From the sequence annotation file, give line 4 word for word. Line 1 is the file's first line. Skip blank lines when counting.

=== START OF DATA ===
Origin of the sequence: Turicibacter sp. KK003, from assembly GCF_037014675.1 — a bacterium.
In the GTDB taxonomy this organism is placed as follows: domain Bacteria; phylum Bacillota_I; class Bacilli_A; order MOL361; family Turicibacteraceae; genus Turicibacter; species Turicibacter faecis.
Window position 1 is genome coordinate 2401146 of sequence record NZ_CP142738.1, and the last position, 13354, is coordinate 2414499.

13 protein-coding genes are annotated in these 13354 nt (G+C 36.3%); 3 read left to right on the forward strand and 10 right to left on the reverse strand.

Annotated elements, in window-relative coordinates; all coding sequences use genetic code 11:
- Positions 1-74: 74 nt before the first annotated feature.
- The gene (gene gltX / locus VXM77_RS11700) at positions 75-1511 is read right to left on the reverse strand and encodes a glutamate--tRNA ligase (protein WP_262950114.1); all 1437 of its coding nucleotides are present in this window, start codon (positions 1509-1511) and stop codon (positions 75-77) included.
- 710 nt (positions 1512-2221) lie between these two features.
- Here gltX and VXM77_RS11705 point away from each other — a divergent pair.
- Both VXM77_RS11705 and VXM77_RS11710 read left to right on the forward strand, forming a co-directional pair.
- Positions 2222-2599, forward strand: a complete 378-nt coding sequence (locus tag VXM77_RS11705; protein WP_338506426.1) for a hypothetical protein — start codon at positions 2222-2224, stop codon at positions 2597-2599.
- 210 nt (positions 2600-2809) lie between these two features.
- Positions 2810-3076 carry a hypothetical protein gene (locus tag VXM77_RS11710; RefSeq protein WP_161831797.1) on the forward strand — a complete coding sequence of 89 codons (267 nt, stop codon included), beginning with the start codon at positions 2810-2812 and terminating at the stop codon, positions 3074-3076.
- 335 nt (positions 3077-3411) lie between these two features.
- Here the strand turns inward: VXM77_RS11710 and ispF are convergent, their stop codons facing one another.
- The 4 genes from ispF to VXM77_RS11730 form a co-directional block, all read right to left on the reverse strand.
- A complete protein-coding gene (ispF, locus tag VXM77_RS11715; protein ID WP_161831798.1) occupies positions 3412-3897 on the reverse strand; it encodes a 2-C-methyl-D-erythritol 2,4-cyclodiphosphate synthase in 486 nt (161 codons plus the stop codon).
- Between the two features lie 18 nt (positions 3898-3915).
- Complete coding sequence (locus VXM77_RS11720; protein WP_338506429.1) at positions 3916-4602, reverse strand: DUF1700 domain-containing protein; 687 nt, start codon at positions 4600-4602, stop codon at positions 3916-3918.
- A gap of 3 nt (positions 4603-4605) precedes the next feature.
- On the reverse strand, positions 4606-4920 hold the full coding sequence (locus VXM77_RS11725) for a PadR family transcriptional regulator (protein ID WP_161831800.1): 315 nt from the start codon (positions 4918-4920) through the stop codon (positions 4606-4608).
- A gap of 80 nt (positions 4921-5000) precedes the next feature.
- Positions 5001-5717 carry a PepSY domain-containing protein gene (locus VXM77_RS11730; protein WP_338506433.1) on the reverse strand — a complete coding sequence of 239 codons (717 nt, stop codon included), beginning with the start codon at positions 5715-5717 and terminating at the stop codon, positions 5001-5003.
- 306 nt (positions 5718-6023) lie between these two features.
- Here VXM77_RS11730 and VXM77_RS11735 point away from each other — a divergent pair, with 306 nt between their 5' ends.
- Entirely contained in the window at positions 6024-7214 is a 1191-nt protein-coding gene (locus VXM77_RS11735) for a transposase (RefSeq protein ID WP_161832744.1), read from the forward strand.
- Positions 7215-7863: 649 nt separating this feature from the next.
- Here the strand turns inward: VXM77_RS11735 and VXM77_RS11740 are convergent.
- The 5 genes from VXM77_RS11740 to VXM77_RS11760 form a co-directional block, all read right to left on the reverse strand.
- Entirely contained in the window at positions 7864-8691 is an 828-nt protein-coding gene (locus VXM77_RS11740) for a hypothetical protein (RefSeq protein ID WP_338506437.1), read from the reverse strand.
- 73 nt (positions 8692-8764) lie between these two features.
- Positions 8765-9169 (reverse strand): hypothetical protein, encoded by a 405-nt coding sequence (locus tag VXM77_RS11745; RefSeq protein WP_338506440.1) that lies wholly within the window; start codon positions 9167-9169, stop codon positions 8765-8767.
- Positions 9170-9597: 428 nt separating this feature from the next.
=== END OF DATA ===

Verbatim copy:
13 protein-coding genes are annotated in these 13354 nt (G+C 36.3%); 3 read left to right on the forward strand and 10 right to left on the reverse strand.